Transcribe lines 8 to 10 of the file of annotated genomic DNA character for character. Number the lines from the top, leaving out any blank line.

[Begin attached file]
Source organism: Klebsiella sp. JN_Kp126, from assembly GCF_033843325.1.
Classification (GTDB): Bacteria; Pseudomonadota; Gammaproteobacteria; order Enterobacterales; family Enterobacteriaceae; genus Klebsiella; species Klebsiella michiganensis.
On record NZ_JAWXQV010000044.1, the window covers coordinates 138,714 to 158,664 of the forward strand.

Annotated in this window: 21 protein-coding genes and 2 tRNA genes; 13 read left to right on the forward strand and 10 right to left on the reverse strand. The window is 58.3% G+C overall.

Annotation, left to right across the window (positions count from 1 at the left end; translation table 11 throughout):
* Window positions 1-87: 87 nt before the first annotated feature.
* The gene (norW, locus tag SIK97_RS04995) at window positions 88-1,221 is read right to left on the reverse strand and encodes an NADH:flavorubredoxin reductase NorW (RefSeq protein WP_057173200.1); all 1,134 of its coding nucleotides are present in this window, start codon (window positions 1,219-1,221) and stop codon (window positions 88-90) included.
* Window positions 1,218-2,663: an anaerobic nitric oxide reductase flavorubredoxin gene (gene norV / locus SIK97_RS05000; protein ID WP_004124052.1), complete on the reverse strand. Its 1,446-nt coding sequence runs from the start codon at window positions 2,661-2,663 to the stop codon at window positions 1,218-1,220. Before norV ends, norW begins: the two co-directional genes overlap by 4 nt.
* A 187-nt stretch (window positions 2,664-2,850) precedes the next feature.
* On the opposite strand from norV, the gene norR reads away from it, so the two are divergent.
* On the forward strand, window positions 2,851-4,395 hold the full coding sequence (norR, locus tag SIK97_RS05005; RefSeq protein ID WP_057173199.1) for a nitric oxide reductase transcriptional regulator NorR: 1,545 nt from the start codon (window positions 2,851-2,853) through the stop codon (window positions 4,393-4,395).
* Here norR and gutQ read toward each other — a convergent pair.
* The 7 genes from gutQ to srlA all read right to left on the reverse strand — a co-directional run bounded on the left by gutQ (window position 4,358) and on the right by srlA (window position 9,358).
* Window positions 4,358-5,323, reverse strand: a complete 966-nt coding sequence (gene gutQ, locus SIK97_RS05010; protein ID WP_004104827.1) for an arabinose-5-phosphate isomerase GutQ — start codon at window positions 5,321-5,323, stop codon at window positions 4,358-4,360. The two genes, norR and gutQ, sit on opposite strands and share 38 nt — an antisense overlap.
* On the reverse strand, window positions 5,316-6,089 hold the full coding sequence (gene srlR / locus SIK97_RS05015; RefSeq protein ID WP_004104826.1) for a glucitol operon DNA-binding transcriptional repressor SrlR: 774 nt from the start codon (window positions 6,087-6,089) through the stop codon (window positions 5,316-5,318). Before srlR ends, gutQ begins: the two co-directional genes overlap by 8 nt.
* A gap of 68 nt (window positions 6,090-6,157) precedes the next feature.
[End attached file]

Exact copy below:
* Window positions 1,218-2,663: an anaerobic nitric oxide reductase flavorubredoxin gene (gene norV / locus SIK97_RS05000; protein ID WP_004124052.1), complete on the reverse strand. Its 1,446-nt coding sequence runs from the start codon at window positions 2,661-2,663 to the stop codon at window positions 1,218-1,220. Before norV ends, norW begins: the two co-directional genes overlap by 4 nt.
* A 187-nt stretch (window positions 2,664-2,850) precedes the next feature.
* On the opposite strand from norV, the gene norR reads away from it, so the two are divergent.